12:57 07.02.2018

Historical truth not established by laws – Klimkin on Poland

Historical truth not established by laws – Klimkin on Poland

 Foreign Minister of Ukraine Pavlo Klimkin is convinced that the legislative acts will not help in establishing the historical truth.

"Historical truth has no national borders and is not established by laws. It either exists, or it must be looked for. And in either case, legislative acts will not help Poland," he wrote on his Twitter page on Wednesday.

The minister also assured that he would always adhere to the truth. "I will always tell the truth. I will respect those who deserve it, condemn those who dishonored themselves, it doesn't matter insiders or outsiders, whether in Warsaw, Kyiv or elsewhere," the diplomat added.

As reported, the Senate of Poland adopted early on February 1 without any amendments the law on the Institute of National Remembrance, which foresees, in particular, punishment for "crimes of Ukrainian nationalists."

The bill was supported by 57 senators, mainly from the ruling Law and Justice (PiS) Party, 23 voted against the document, and two abstained. Amendments to the law envisage fines or imprisonment for up to three years for "sharing responsibility before the Polish people or the state, including for crimes committed by the Third Reich."

In addition, the document envisages punishment for denial of the "Volyn massacre" and the use of the expression "Polish death camps" in relation to the camps that were located in Poland during the Second World War. The law will enter into force after signing by Polish President Andrzej Duda.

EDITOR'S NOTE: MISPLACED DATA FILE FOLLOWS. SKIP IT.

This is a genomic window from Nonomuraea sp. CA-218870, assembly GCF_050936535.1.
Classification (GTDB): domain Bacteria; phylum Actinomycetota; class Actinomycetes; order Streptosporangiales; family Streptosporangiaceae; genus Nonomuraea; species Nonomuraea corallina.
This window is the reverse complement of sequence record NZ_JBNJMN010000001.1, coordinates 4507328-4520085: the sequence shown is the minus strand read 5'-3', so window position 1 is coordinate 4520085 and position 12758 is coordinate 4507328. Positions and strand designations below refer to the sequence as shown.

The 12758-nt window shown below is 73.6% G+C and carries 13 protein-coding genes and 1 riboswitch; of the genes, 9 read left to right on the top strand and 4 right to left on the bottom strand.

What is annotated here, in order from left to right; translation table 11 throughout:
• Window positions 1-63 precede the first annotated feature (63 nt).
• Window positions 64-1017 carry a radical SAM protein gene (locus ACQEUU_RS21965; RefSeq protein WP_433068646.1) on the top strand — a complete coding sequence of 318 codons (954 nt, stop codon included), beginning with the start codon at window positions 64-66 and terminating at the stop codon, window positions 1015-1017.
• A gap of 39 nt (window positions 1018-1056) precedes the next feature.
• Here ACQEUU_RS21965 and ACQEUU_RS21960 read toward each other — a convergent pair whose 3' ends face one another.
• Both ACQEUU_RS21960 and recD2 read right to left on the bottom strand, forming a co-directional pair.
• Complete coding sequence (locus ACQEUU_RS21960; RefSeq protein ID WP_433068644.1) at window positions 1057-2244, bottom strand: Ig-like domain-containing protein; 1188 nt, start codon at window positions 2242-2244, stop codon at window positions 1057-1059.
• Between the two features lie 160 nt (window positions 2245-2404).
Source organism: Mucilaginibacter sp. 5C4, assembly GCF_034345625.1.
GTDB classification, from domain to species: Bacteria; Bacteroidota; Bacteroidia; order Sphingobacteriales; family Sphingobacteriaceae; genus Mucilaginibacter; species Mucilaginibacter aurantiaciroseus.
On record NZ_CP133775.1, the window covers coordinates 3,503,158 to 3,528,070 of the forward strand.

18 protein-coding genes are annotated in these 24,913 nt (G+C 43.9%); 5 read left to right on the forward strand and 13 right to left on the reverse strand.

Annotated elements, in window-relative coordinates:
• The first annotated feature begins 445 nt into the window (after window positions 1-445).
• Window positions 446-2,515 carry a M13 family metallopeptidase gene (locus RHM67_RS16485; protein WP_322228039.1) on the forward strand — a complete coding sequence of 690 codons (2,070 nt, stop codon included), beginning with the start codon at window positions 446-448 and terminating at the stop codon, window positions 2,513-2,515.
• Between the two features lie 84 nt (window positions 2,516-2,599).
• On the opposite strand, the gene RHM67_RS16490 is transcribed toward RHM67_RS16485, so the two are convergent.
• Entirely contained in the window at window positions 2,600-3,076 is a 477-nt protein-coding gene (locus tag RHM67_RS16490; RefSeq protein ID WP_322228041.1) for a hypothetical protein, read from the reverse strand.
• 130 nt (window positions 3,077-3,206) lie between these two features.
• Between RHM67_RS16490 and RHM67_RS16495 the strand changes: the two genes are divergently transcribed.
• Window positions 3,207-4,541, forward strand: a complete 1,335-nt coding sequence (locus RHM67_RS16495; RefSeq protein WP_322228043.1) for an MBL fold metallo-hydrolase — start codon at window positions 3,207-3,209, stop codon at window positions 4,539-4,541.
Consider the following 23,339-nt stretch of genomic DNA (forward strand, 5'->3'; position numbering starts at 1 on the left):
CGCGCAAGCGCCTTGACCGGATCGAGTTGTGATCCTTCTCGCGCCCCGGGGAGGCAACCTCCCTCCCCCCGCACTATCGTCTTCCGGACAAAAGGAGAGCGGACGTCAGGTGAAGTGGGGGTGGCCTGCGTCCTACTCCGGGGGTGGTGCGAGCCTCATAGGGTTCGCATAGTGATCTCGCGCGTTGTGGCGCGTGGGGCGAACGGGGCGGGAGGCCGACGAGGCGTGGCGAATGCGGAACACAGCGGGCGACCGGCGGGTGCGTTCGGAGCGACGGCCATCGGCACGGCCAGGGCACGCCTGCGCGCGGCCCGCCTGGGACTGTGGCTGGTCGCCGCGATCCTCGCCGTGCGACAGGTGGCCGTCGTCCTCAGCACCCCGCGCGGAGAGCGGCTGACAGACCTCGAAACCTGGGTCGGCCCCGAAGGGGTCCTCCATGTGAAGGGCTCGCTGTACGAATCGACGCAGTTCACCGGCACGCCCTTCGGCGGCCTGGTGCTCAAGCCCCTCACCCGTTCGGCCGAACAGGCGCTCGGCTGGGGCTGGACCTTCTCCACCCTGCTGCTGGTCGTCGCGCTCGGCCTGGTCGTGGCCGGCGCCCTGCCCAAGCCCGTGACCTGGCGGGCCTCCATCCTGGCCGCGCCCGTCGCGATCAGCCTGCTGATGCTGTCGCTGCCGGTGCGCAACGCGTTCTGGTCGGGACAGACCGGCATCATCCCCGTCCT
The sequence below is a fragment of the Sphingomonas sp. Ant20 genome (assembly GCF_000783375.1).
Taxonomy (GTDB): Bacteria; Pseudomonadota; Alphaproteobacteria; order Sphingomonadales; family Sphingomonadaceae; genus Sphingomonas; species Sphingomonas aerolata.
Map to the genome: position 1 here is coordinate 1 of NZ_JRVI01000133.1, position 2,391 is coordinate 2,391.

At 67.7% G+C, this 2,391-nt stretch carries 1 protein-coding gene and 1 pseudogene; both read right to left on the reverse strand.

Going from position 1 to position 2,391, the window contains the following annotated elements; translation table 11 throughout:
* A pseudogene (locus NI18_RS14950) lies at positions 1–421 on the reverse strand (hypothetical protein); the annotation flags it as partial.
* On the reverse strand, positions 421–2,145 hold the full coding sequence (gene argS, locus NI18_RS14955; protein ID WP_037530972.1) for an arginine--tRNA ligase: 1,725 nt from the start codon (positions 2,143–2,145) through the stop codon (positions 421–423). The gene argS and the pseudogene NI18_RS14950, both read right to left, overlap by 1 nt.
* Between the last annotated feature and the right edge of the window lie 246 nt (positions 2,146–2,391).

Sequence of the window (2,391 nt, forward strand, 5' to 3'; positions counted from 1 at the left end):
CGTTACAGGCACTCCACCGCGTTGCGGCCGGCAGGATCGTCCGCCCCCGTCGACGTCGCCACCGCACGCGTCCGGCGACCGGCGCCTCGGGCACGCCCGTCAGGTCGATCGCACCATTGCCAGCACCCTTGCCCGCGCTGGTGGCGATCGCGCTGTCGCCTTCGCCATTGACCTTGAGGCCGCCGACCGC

President of Poland Andrzej Duda signed on February 6 amendments to the law on the of the Polish Institute: The Institute of National Remembrance – Commission for the Prosecution of Crimes against the Polish Nation. Thus, the changes previously approved by the Parliament came into force.

Earlier Duda said that he planed to appeal to the Constitutional Court of Poland with a request to assess the innovations. Thus, according to media reports, the president does not rule out that the law can still be modified.

President of Ukraine Petro Poroshenko said that he was concerned about the decision of the Senate of Poland.

As reported, on February 6, the Verkhovna Rada adopted a statement that expresses disappointment and concern over the adoption of amendments to the law on the Institute of National Remembrance - Commission for the Prosecution of Crimes against the Polish Nation and other legislative acts, and also called on Polish President, Andrzej Duda, to intervene in the situation.

"We are urging the president of the Republic of Poland [Andrzej Duda] to exercise his constitutional powers and, together with the Sejm and Senate of the Republic of Poland, to return balance, rationality and well-wishing to the Ukrainian-Polish relations," the statement says.

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